But maybe I just had a crappy sofa…lol

  2. Mary Anne Mohanraj

    Yes, I was a little worried about that issue. I’m leaning towards the Lawson, if he was right about the length. Also has a larger variety of fabric choices. Although that’s confusing in its own right.

  3. I’m with Tanima. The loose pillows tend to be untidy and I don’t think they are as comfortable for longer-sitting periods.

  4. This is my personal pet peeve based on our current sofa…if the sofa has only 2 cushions, chances are only 2 people will ever be comfortable sitting in it no matter how long it is. Try sitting in the middle with the cushion crack – not comfy! I would always, always, always vote for a 3-cushion (or 1-cushion) sofa.

  5. No strong opinion on the sofas, so this comment is totally offtopic:

    Your layout graph reminded me that you might like Google Sketchup, if you haven’t tried it. It’s a very easy-to-use 3D modeling program (works on Mac and Windows); it’s primarily focused on more architectural kinds of stuff, but I’ve heard people say they like using it to lay out rooms.

    But it may be that graph paper is entirely sufficient for your needs, in which case never mind.

  6. Mary Ann,
    We had an old saying in the office: Don’t worry about door knobs until you know if there is going to be a door. In this case, I would paraphrase it to be don’t buy any furniture until you experience the room. Once construction has proceeded far enough to define the rooms, you might want to make some full size cutouts of the furniture sizes from paper tablecloth rolls. You can move them around along with some chairs to make a final plan.
    We always considered residential design to be a game of inches because of the space restrictions of typical houses.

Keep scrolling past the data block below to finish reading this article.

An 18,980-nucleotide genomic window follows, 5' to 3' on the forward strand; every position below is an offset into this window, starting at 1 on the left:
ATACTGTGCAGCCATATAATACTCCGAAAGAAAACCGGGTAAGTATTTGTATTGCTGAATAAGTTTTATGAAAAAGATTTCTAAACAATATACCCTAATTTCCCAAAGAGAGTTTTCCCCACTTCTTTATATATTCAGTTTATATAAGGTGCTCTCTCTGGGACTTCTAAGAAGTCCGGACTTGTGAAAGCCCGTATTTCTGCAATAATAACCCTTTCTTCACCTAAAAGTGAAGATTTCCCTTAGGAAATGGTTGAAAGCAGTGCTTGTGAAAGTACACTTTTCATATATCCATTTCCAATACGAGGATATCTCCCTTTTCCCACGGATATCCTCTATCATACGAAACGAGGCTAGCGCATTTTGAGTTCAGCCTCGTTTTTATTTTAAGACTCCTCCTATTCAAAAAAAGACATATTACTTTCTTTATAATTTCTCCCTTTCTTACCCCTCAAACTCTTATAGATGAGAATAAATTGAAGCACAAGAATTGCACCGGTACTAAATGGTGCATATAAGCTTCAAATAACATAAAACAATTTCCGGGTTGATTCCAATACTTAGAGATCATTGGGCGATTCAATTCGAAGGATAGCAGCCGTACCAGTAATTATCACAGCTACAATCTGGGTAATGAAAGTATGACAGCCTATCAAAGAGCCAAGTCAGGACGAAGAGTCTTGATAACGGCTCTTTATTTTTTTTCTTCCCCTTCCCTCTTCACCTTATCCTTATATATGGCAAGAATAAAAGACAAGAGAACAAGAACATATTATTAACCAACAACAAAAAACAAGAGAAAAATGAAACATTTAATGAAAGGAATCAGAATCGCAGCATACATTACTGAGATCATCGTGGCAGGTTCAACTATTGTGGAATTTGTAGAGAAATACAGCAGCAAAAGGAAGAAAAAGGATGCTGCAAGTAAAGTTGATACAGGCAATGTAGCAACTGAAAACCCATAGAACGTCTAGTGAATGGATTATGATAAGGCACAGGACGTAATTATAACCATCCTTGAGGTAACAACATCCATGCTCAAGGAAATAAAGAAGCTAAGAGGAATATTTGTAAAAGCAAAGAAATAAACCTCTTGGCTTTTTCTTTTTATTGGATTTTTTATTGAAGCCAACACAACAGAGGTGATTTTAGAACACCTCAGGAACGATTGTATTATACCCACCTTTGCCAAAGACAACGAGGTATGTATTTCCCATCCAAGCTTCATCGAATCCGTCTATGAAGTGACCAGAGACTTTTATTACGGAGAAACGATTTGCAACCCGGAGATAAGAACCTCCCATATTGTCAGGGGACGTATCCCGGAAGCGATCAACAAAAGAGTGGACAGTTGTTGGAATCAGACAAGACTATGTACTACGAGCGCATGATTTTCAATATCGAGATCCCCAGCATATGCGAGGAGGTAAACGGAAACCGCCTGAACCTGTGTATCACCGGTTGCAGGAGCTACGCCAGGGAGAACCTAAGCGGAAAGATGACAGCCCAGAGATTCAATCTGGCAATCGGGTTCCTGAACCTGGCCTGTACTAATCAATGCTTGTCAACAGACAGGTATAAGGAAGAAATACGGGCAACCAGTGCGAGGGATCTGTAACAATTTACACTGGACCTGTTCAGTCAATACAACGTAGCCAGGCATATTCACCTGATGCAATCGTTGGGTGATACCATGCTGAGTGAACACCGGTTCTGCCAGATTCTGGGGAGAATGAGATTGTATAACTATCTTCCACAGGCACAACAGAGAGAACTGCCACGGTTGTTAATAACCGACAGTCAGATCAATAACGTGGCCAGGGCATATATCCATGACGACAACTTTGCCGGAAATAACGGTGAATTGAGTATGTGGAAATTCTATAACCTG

Before you special order any custom furniture I would get some 12″ or larger sizes of fabric samples to bring home and arrange with all the other finishes on the floor to make your final selections. We always made complete sample boards for the clients to make sure they had a good visual idea of the decor of their project.
    I sense your excitement in trying to tie down the room interiors, but take a deep breath and focus on the construction for now.
    Also…. Sleeping arrangements. You aren’t running an ashram for pilgrims. Maybe some people like to visit but prefer to stay nearby at a Days Inn where they can pick the time to get up or go to sleep. Also you owe it to the kids not to have too much commotion so they get regular sleep. If people really need to crash overnight, a couple of the new inflatable mattresses work just fine.
    Best wishes for your project.
    P.S. We always used grid paper to rough out plan schematics. We were careful to use these rough sketches during initial meetings with the client. We wanted to avoid any hard line CAD drawings which might make the client think the design was finalized already. :^)

  7. Mary Anne Mohanraj

    Dennis, you’re a wise man. I think I may need to type up that first line of yours in huge print and tape it up in front of my desk. 🙂

    I will wait to order furniture until the rooms are framed out, at least. And drywalled too. I promise.